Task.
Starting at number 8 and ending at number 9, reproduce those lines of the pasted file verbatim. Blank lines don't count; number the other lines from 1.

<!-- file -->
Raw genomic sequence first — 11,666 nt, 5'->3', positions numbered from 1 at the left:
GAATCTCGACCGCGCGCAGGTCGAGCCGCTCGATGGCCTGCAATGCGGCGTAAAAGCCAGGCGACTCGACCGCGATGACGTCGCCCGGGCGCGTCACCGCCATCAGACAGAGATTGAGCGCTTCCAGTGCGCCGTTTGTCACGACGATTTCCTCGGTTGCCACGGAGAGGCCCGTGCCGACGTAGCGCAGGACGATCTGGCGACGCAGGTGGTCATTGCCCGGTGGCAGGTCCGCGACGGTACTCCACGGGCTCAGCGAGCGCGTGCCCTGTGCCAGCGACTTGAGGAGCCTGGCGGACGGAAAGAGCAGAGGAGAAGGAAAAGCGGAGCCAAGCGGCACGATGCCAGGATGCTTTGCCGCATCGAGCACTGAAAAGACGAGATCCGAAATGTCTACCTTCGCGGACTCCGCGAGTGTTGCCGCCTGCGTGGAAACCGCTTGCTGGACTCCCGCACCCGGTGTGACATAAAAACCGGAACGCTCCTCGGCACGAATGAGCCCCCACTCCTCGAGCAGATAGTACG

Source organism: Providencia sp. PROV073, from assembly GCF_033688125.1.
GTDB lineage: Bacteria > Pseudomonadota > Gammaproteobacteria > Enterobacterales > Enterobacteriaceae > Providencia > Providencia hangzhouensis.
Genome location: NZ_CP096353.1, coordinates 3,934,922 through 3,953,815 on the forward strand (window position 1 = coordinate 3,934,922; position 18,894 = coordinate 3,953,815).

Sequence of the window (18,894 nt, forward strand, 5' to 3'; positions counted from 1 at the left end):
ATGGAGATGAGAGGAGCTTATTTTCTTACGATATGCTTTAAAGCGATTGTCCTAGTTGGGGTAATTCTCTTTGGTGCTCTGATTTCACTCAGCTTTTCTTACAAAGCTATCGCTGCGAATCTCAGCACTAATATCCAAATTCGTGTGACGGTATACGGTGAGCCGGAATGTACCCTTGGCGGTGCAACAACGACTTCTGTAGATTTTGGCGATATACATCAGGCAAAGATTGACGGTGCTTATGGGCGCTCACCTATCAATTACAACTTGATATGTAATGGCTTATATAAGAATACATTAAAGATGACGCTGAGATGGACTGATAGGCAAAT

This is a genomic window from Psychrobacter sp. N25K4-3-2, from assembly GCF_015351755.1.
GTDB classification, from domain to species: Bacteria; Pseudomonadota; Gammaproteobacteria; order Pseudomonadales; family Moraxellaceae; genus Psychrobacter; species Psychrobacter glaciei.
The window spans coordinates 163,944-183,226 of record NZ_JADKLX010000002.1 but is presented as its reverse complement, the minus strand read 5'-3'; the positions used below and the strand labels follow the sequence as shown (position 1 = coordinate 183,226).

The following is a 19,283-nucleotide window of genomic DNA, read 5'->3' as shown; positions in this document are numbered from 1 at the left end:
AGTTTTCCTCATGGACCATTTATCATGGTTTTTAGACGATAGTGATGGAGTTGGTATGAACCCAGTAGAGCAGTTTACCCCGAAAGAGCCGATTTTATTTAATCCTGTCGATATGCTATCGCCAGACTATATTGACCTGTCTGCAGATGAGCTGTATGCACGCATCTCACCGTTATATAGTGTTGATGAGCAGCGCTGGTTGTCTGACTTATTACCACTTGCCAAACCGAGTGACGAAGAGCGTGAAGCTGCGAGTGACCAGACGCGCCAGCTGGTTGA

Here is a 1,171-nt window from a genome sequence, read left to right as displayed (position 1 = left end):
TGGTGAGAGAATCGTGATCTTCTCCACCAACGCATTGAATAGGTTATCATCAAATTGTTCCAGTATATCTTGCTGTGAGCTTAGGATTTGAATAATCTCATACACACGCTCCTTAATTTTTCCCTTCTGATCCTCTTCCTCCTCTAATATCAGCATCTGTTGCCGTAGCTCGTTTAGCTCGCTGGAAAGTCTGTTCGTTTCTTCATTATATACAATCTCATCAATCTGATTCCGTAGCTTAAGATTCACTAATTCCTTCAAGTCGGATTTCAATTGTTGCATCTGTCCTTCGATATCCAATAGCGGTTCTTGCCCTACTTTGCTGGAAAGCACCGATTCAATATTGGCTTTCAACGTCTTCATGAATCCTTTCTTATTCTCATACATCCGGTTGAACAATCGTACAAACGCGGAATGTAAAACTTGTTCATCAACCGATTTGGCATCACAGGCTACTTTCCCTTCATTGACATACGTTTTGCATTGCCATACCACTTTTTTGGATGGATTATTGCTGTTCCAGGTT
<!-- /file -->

This is a genomic window from Psychrobacter sp. N25K4-3-2, from assembly GCF_015351755.1.
GTDB classification, from domain to species: Bacteria; Pseudomonadota; Gammaproteobacteria; order Pseudomonadales; family Moraxellaceae; genus Psychrobacter; species Psychrobacter glaciei.